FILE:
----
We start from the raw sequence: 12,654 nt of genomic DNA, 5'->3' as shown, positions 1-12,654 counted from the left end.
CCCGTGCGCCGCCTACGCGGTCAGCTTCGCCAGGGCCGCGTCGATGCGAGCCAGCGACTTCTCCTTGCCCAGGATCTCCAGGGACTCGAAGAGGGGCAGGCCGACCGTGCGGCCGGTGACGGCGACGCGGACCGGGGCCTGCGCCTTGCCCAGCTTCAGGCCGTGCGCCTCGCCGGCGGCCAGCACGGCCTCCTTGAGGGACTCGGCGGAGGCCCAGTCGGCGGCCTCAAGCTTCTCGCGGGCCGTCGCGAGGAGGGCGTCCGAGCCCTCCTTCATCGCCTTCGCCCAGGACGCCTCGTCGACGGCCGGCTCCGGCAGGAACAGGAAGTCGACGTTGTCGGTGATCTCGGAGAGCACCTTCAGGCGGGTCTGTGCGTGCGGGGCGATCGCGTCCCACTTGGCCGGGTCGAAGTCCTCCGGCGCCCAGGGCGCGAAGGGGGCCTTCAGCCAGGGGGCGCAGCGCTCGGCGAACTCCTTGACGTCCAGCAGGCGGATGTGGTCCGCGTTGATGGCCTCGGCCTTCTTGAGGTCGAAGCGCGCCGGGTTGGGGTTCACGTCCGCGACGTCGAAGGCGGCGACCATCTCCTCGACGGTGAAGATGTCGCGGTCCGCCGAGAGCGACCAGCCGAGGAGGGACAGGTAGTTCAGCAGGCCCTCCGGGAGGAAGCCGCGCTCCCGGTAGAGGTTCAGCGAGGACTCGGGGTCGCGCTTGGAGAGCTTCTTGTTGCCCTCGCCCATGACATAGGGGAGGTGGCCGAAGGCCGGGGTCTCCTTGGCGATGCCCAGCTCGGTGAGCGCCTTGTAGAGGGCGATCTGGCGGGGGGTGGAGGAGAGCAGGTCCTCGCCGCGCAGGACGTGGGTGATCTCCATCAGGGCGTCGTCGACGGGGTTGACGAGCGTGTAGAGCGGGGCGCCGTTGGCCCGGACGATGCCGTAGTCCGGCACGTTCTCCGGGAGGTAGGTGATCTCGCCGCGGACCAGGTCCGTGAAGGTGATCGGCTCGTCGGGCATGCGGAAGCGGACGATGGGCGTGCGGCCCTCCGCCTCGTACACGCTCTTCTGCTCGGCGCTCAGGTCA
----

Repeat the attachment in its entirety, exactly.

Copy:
We start from the raw sequence: 12,654 nt of genomic DNA, 5'->3' as shown, positions 1-12,654 counted from the left end.
CCCGTGCGCCGCCTACGCGGTCAGCTTCGCCAGGGCCGCGTCGATGCGAGCCAGCGACTTCTCCTTGCCCAGGATCTCCAGGGACTCGAAGAGGGGCAGGCCGACCGTGCGGCCGGTGACGGCGACGCGGACCGGGGCCTGCGCCTTGCCCAGCTTCAGGCCGTGCGCCTCGCCGGCGGCCAGCACGGCCTCCTTGAGGGACTCGGCGGAGGCCCAGTCGGCGGCCTCAAGCTTCTCGCGGGCCGTCGCGAGGAGGGCGTCCGAGCCCTCCTTCATCGCCTTCGCCCAGGACGCCTCGTCGACGGCCGGCTCCGGCAGGAACAGGAAGTCGACGTTGTCGGTGATCTCGGAGAGCACCTTCAGGCGGGTCTGTGCGTGCGGGGCGATCGCGTCCCACTTGGCCGGGTCGAAGTCCTCCGGCGCCCAGGGCGCGAAGGGGGCCTTCAGCCAGGGGGCGCAGCGCTCGGCGAACTCCTTGACGTCCAGCAGGCGGATGTGGTCCGCGTTGATGGCCTCGGCCTTCTTGAGGTCGAAGCGCGCCGGGTTGGGGTTCACGTCCGCGACGTCGAAGGCGGCGACCATCTCCTCGACGGTGAAGATGTCGCGGTCCGCCGAGAGCGACCAGCCGAGGAGGGACAGGTAGTTCAGCAGGCCCTCCGGGAGGAAGCCGCGCTCCCGGTAGAGGTTCAGCGAGGACTCGGGGTCGCGCTTGGAGAGCTTCTTGTTGCCCTCGCCCATGACATAGGGGAGGTGGCCGAAGGCCGGGGTCTCCTTGGCGATGCCCAGCTCGGTGAGCGCCTTGTAGAGGGCGATCTGGCGGGGGGTGGAGGAGAGCAGGTCCTCGCCGCGCAGGACGTGGGTGATCTCCATCAGGGCGTCGTCGACGGGGTTGACGAGCGTGTAGAGCGGGGCGCCGTTGGCCCGGACGATGCCGTAGTCCGGCACGTTCTCCGGGAGGTAGGTGATCTCGCCGCGGACCAGGTCCGTGAAGGTGATCGGCTCGTCGGGCATGCGGAAGCGGACGATGGGCGTGCGGCCCTCCGCCTCGTACACGCTCTTCTGCTCGGCGCTCAGGTCA